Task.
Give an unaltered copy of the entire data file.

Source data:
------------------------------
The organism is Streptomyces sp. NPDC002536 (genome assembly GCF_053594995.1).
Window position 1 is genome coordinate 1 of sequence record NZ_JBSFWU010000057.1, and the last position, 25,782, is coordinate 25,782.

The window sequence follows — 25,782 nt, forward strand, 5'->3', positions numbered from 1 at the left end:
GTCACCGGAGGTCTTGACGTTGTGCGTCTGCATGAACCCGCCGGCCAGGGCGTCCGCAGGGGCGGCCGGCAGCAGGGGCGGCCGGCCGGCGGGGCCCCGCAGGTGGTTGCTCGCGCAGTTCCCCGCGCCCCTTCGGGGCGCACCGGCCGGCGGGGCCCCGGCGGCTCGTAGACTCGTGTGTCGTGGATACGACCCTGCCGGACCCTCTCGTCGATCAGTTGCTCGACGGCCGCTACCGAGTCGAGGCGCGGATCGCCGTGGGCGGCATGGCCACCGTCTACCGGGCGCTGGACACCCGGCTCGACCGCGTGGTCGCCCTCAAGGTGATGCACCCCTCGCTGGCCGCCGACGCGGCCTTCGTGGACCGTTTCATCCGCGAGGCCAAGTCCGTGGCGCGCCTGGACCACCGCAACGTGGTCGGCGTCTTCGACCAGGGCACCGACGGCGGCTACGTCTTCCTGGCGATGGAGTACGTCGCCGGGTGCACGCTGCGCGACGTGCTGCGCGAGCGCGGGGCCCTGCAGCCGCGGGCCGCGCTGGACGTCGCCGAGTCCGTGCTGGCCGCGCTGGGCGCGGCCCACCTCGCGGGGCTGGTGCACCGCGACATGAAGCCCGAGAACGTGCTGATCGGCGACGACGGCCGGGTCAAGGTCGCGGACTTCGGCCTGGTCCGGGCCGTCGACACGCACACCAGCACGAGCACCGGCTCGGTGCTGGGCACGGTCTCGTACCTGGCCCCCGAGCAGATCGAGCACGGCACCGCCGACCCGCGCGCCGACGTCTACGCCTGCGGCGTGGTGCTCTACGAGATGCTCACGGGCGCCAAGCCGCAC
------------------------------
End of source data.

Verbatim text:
The organism is Streptomyces sp. NPDC002536 (genome assembly GCF_053594995.1).
Window position 1 is genome coordinate 1 of sequence record NZ_JBSFWU010000057.1, and the last position, 25,782, is coordinate 25,782.

The window sequence follows — 25,782 nt, forward strand, 5'->3', positions numbered from 1 at the left end:
GTCACCGGAGGTCTTGACGTTGTGCGTCTGCATGAACCCGCCGGCCAGGGCGTCCGCAGGGGCGGCCGGCAGCAGGGGCGGCCGGCCGGCGGGGCCCCGCAGGTGGTTGCTCGCGCAGTTCCCCGCGCCCCTTCGGGGCGCACCGGCCGGCGGGGCCCCGGCGGCTCGTAGACTCGTGTGTCGTGGATACGACCCTGCCGGACCCTCTCGTCGATCAGTTGCTCGACGGCCGCTACCGAGTCGAGGCGCGGATCGCCGTGGGCGGCATGGCCACCGTCTACCGGGCGCTGGACACCCGGCTCGACCGCGTGGTCGCCCTCAAGGTGATGCACCCCTCGCTGGCCGCCGACGCGGCCTTCGTGGACCGTTTCATCCGCGAGGCCAAGTCCGTGGCGCGCCTGGACCACCGCAACGTGGTCGGCGTCTTCGACCAGGGCACCGACGGCGGCTACGTCTTCCTGGCGATGGAGTACGTCGCCGGGTGCACGCTGCGCGACGTGCTGCGCGAGCGCGGGGCCCTGCAGCCGCGGGCCGCGCTGGACGTCGCCGAGTCCGTGCTGGCCGCGCTGGGCGCGGCCCACCTCGCGGGGCTGGTGCACCGCGACATGAAGCCCGAGAACGTGCTGATCGGCGACGACGGCCGGGTCAAGGTCGCGGACTTCGGCCTGGTCCGGGCCGTCGACACGCACACCAGCACGAGCACCGGCTCGGTGCTGGGCACGGTCTCGTACCTGGCCCCCGAGCAGATCGAGCACGGCACCGCCGACCCGCGCGCCGACGTCTACGCCTGCGGCGTGGTGCTCTACGAGATGCTCACGGGCGCCAAGCCGCAC